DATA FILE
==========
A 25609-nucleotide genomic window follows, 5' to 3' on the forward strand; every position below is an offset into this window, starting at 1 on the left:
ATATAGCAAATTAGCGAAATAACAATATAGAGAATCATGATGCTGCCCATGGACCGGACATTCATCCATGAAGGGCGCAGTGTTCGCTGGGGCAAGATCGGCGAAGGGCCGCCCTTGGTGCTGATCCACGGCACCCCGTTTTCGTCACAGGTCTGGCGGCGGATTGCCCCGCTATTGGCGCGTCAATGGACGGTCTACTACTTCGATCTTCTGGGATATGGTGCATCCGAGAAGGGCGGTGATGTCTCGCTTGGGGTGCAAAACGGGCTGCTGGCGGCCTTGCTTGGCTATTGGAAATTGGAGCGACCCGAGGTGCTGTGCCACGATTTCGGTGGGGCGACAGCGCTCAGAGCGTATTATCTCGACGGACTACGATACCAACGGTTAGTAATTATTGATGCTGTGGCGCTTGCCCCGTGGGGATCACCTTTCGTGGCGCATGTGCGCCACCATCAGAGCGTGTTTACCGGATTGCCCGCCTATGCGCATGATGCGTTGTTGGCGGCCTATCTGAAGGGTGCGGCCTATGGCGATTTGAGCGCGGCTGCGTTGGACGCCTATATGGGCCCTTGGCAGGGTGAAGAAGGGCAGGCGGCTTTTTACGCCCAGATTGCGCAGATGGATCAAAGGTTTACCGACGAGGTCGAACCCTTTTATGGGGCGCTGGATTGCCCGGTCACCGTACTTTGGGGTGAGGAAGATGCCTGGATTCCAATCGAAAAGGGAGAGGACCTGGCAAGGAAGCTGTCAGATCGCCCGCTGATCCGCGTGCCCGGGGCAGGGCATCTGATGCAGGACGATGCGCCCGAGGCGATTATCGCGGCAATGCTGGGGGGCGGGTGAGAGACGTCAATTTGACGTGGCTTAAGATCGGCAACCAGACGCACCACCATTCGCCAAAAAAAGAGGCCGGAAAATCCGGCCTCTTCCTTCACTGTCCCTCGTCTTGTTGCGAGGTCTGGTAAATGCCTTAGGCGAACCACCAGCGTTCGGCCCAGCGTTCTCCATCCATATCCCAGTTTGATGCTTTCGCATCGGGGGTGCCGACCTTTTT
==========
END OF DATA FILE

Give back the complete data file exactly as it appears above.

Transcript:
A 25609-nucleotide genomic window follows, 5' to 3' on the forward strand; every position below is an offset into this window, starting at 1 on the left:
ATATAGCAAATTAGCGAAATAACAATATAGAGAATCATGATGCTGCCCATGGACCGGACATTCATCCATGAAGGGCGCAGTGTTCGCTGGGGCAAGATCGGCGAAGGGCCGCCCTTGGTGCTGATCCACGGCACCCCGTTTTCGTCACAGGTCTGGCGGCGGATTGCCCCGCTATTGGCGCGTCAATGGACGGTCTACTACTTCGATCTTCTGGGATATGGTGCATCCGAGAAGGGCGGTGATGTCTCGCTTGGGGTGCAAAACGGGCTGCTGGCGGCCTTGCTTGGCTATTGGAAATTGGAGCGACCCGAGGTGCTGTGCCACGATTTCGGTGGGGCGACAGCGCTCAGAGCGTATTATCTCGACGGACTACGATACCAACGGTTAGTAATTATTGATGCTGTGGCGCTTGCCCCGTGGGGATCACCTTTCGTGGCGCATGTGCGCCACCATCAGAGCGTGTTTACCGGATTGCCCGCCTATGCGCATGATGCGTTGTTGGCGGCCTATCTGAAGGGTGCGGCCTATGGCGATTTGAGCGCGGCTGCGTTGGACGCCTATATGGGCCCTTGGCAGGGTGAAGAAGGGCAGGCGGCTTTTTACGCCCAGATTGCGCAGATGGATCAAAGGTTTACCGACGAGGTCGAACCCTTTTATGGGGCGCTGGATTGCCCGGTCACCGTACTTTGGGGTGAGGAAGATGCCTGGATTCCAATCGAAAAGGGAGAGGACCTGGCAAGGAAGCTGTCAGATCGCCCGCTGATCCGCGTGCCCGGGGCAGGGCATCTGATGCAGGACGATGCGCCCGAGGCGATTATCGCGGCAATGCTGGGGGGCGGGTGAGAGACGTCAATTTGACGTGGCTTAAGATCGGCAACCAGACGCACCACCATTCGCCAAAAAAAGAGGCCGGAAAATCCGGCCTCTTCCTTCACTGTCCCTCGTCTTGTTGCGAGGTCTGGTAAATGCCTTAGGCGAACCACCAGCGTTCGGCCCAGCGTTCTCCATCCATATCCCAGTTTGATGCTTTCGCATCGGGGGTGCCGACCTTTTT